high-value, complex projects. and promotes risk management
risk management, it is a barometer for
and actively encourages and pursues
determining how well your risk management The value of risk management has
risk management at all levels of the
plan is designed. If monitoring and control traditionally been a difficult concept
organisation; and
reveals certain risks are not being mitigated to quantify. Many organisations and
or avoided as planned, then an adjustment project teams understand the risks as »» Clearly defining and training personnel
can be made to the response plan. Likewise, they impact their respective roles on on risk management controls.

CASE STUDY 1 – New medical office building- $30 million

Risk description: In order to commission the building at the completion of construction, the
utilities needed to be connected to the utility system (gas and electric). Throughout the project,
the team could not get a commitment from the utility company for when they would complete the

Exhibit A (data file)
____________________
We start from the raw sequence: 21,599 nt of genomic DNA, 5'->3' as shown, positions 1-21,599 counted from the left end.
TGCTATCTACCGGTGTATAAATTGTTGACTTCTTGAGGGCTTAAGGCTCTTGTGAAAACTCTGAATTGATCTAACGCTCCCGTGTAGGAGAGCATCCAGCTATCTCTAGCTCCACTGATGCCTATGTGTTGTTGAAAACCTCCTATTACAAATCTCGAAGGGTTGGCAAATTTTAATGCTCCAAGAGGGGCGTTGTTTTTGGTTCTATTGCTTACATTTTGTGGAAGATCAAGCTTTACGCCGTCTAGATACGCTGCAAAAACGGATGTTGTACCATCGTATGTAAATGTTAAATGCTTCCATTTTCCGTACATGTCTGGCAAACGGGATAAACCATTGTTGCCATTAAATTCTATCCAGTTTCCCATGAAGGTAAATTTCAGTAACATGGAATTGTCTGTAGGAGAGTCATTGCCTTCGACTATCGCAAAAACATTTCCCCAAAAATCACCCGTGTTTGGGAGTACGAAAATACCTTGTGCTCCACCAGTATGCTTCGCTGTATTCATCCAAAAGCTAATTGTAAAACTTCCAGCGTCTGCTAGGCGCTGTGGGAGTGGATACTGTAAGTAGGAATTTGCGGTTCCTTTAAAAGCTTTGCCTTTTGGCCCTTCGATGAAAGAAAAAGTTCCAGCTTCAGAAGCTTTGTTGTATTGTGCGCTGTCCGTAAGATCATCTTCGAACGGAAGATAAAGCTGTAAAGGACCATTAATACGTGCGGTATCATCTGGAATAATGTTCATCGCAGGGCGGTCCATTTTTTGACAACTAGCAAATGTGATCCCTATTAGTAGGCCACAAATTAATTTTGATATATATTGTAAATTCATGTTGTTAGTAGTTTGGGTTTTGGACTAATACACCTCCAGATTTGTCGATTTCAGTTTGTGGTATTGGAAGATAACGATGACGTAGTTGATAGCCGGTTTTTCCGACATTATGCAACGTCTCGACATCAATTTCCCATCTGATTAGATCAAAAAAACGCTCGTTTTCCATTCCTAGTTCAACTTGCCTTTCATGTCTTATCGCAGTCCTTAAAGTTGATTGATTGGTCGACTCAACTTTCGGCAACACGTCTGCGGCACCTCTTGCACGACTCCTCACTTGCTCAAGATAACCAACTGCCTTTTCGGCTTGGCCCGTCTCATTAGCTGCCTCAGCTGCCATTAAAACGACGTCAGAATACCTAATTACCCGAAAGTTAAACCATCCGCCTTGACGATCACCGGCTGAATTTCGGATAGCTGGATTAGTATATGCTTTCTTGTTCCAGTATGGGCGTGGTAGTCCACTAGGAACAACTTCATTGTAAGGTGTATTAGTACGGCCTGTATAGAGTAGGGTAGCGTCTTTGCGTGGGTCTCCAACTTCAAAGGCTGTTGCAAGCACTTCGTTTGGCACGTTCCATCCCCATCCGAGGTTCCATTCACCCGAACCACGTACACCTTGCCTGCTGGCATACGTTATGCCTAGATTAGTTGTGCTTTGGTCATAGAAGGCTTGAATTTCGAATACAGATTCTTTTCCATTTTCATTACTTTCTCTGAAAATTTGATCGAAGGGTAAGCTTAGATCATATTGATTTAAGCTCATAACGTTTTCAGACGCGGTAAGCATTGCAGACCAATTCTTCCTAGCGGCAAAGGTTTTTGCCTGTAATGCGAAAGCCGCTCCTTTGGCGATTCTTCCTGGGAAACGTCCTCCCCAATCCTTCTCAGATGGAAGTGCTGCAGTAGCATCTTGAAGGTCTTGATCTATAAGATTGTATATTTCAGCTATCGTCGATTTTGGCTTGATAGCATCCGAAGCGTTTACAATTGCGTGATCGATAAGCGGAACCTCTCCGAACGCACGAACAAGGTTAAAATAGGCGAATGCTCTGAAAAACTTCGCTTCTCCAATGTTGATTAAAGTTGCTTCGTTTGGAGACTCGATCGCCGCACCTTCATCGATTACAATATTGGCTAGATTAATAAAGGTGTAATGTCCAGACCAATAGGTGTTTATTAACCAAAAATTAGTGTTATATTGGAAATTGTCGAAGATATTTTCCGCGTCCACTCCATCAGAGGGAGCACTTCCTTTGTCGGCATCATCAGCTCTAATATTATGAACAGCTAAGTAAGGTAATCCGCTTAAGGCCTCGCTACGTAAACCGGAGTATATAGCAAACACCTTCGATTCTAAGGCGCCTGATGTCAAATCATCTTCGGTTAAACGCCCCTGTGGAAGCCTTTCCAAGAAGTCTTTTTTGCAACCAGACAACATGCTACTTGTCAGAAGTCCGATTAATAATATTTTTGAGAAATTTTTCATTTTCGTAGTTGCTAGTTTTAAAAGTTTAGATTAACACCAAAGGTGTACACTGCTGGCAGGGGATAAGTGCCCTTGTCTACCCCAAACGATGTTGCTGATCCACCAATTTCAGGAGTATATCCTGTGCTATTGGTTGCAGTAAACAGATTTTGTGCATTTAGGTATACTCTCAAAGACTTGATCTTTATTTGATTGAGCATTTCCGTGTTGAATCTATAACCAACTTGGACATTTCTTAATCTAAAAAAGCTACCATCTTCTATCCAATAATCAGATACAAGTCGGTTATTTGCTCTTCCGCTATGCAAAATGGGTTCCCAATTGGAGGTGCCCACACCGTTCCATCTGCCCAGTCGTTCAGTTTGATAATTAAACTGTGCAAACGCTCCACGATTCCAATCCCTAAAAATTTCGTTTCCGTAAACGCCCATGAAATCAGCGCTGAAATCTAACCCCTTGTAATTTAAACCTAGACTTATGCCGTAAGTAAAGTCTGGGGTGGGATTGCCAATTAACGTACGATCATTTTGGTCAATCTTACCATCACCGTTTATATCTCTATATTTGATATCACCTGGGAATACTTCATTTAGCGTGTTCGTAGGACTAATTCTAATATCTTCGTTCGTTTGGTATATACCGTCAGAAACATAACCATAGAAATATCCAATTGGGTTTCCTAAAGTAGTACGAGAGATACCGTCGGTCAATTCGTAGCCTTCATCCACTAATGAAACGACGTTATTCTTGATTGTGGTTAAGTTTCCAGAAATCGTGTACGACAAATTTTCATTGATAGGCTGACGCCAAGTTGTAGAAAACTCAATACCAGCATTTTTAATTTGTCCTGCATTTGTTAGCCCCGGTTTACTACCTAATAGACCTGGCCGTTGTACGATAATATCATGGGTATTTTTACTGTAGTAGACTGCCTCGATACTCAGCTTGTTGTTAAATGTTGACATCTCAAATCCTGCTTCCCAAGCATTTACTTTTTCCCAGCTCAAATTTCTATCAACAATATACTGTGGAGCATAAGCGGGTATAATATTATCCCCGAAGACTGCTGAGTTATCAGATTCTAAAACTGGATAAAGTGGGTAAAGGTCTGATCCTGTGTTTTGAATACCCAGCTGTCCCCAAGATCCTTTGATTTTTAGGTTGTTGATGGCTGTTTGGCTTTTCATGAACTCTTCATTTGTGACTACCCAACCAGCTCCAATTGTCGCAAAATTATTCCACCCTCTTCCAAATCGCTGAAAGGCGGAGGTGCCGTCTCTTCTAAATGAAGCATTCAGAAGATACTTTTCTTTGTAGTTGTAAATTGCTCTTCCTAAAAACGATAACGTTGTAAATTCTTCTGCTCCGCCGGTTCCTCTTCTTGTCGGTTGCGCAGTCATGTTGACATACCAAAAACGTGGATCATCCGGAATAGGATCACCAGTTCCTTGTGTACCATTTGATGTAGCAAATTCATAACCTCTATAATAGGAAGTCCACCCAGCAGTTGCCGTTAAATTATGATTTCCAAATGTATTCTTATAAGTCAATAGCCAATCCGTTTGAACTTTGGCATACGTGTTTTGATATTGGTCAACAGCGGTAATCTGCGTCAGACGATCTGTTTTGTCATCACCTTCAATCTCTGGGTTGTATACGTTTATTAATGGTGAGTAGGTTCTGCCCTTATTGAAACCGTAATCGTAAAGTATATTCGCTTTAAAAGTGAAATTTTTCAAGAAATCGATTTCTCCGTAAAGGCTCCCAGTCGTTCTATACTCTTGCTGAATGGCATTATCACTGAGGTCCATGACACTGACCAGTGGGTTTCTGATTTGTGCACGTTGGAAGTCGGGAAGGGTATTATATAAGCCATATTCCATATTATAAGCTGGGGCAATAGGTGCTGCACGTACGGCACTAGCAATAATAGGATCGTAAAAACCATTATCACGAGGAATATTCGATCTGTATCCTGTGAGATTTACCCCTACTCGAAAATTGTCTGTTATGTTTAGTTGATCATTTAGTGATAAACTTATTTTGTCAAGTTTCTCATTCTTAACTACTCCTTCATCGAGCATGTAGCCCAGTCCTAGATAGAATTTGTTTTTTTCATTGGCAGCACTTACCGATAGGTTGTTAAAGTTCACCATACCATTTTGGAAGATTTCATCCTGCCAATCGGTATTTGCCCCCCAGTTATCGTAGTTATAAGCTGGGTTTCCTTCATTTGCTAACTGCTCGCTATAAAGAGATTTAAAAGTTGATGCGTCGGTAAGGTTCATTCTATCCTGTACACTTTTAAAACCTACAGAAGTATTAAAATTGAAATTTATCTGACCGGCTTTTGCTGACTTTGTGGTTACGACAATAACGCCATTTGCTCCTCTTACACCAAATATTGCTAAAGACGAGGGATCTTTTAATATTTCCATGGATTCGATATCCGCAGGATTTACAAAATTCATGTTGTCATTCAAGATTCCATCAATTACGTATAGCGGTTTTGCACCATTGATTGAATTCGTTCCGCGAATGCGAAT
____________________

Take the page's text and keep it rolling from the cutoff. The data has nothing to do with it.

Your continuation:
connection. This risk was never communicated beyond the project team and there was no analysis
of the impact for a delay or an alternative plan developed to address the risk.

Impact: The risk ultimately did occur and resulted in the need for temporary generators,
an increase in the contractor’s general conditions and several months delay to the
project completion.

CASE STUDY 2 – New bridge construction - $600 million

Risk description: During the design and planning stages of the project, a decision was made to
rely on a geotechnical report that was 30+ years old and in a different location than the planned
bridge foundations. The engineers designing the bridge understood this as a risk; however there